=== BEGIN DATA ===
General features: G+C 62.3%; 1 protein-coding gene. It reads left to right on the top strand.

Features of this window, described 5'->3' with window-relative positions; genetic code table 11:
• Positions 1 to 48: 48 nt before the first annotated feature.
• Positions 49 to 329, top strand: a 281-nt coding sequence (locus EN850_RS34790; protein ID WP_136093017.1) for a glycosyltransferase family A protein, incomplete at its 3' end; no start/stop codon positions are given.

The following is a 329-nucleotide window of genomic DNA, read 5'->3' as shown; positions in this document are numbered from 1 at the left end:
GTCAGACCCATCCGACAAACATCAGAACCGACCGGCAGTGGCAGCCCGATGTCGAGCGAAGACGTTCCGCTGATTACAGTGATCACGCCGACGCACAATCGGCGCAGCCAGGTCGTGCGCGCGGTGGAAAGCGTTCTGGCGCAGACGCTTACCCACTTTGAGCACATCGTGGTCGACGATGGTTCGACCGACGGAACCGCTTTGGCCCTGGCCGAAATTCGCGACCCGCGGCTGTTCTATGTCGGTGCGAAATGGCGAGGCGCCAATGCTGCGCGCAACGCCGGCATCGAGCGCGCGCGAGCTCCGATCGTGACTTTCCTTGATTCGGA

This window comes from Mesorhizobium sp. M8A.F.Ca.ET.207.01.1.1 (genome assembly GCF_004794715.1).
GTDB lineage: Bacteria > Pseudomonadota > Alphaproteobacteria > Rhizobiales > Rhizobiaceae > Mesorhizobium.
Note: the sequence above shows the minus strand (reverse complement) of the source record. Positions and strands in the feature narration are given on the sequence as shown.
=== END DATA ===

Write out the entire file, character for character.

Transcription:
General features: G+C 62.3%; 1 protein-coding gene. It reads left to right on the top strand.

Features of this window, described 5'->3' with window-relative positions; genetic code table 11:
• Positions 1 to 48: 48 nt before the first annotated feature.
• Positions 49 to 329, top strand: a 281-nt coding sequence (locus EN850_RS34790; protein ID WP_136093017.1) for a glycosyltransferase family A protein, incomplete at its 3' end; no start/stop codon positions are given.

The following is a 329-nucleotide window of genomic DNA, read 5'->3' as shown; positions in this document are numbered from 1 at the left end:
GTCAGACCCATCCGACAAACATCAGAACCGACCGGCAGTGGCAGCCCGATGTCGAGCGAAGACGTTCCGCTGATTACAGTGATCACGCCGACGCACAATCGGCGCAGCCAGGTCGTGCGCGCGGTGGAAAGCGTTCTGGCGCAGACGCTTACCCACTTTGAGCACATCGTGGTCGACGATGGTTCGACCGACGGAACCGCTTTGGCCCTGGCCGAAATTCGCGACCCGCGGCTGTTCTATGTCGGTGCGAAATGGCGAGGCGCCAATGCTGCGCGCAACGCCGGCATCGAGCGCGCGCGAGCTCCGATCGTGACTTTCCTTGATTCGGA

This window comes from Mesorhizobium sp. M8A.F.Ca.ET.207.01.1.1 (genome assembly GCF_004794715.1).
GTDB lineage: Bacteria > Pseudomonadota > Alphaproteobacteria > Rhizobiales > Rhizobiaceae > Mesorhizobium.
Note: the sequence above shows the minus strand (reverse complement) of the source record. Positions and strands in the feature narration are given on the sequence as shown.